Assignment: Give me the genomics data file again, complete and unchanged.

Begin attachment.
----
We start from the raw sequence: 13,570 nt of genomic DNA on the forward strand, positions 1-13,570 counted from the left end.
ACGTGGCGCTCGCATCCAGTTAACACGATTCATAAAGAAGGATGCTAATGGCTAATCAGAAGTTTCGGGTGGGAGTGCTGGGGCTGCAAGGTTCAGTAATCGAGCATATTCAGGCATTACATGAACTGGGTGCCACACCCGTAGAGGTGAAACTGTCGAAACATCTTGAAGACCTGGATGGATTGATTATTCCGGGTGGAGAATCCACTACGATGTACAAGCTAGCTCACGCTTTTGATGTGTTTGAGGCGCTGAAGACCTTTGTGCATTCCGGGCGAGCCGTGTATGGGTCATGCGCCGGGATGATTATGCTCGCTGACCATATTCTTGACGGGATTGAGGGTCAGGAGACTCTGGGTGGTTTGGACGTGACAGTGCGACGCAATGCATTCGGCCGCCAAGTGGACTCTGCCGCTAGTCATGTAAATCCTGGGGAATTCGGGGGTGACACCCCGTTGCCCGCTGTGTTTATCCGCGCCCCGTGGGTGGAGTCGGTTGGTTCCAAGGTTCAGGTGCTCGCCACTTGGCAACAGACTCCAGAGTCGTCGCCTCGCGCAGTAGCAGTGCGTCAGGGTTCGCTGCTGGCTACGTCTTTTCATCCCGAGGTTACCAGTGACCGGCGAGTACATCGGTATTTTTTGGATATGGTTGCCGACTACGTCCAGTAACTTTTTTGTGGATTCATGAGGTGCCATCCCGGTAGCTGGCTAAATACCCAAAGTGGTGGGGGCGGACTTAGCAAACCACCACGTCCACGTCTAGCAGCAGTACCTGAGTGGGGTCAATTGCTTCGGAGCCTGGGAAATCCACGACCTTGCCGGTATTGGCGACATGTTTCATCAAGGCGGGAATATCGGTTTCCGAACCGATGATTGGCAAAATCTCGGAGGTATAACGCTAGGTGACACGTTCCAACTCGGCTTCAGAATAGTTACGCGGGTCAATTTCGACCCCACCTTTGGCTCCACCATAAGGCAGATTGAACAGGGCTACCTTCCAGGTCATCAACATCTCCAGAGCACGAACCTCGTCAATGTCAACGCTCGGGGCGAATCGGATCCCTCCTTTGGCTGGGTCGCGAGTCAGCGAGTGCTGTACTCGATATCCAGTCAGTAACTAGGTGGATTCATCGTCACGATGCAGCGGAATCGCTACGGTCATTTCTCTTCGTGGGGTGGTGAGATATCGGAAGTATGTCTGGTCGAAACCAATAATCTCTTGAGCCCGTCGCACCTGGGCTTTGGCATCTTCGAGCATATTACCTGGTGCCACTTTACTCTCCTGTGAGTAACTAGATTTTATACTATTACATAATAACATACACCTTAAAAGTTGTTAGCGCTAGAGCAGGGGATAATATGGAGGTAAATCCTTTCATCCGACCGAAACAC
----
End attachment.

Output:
We start from the raw sequence: 13,570 nt of genomic DNA on the forward strand, positions 1-13,570 counted from the left end.
ACGTGGCGCTCGCATCCAGTTAACACGATTCATAAAGAAGGATGCTAATGGCTAATCAGAAGTTTCGGGTGGGAGTGCTGGGGCTGCAAGGTTCAGTAATCGAGCATATTCAGGCATTACATGAACTGGGTGCCACACCCGTAGAGGTGAAACTGTCGAAACATCTTGAAGACCTGGATGGATTGATTATTCCGGGTGGAGAATCCACTACGATGTACAAGCTAGCTCACGCTTTTGATGTGTTTGAGGCGCTGAAGACCTTTGTGCATTCCGGGCGAGCCGTGTATGGGTCATGCGCCGGGATGATTATGCTCGCTGACCATATTCTTGACGGGATTGAGGGTCAGGAGACTCTGGGTGGTTTGGACGTGACAGTGCGACGCAATGCATTCGGCCGCCAAGTGGACTCTGCCGCTAGTCATGTAAATCCTGGGGAATTCGGGGGTGACACCCCGTTGCCCGCTGTGTTTATCCGCGCCCCGTGGGTGGAGTCGGTTGGTTCCAAGGTTCAGGTGCTCGCCACTTGGCAACAGACTCCAGAGTCGTCGCCTCGCGCAGTAGCAGTGCGTCAGGGTTCGCTGCTGGCTACGTCTTTTCATCCCGAGGTTACCAGTGACCGGCGAGTACATCGGTATTTTTTGGATATGGTTGCCGACTACGTCCAGTAACTTTTTTGTGGATTCATGAGGTGCCATCCCGGTAGCTGGCTAAATACCCAAAGTGGTGGGGGCGGACTTAGCAAACCACCACGTCCACGTCTAGCAGCAGTACCTGAGTGGGGTCAATTGCTTCGGAGCCTGGGAAATCCACGACCTTGCCGGTATTGGCGACATGTTTCATCAAGGCGGGAATATCGGTTTCCGAACCGATGATTGGCAAAATCTCGGAGGTATAACGCTAGGTGACACGTTCCAACTCGGCTTCAGAATAGTTACGCGGGTCAATTTCGACCCCACCTTTGGCTCCACCATAAGGCAGATTGAACAGGGCTACCTTCCAGGTCATCAACATCTCCAGAGCACGAACCTCGTCAATGTCAACGCTCGGGGCGAATCGGATCCCTCCTTTGGCTGGGTCGCGAGTCAGCGAGTGCTGTACTCGATATCCAGTCAGTAACTAGGTGGATTCATCGTCACGATGCAGCGGAATCGCTACGGTCATTTCTCTTCGTGGGGTGGTGAGATATCGGAAGTATGTCTGGTCGAAACCAATAATCTCTTGAGCCCGTCGCACCTGGGCTTTGGCATCTTCGAGCATATTACCTGGTGCCACTTTACTCTCCTGTGAGTAACTAGATTTTATACTATTACATAATAACATACACCTTAAAAGTTGTTAGCGCTAGAGCAGGGGATAATATGGAGGTAAATCCTTTCATCCGACCGAAACAC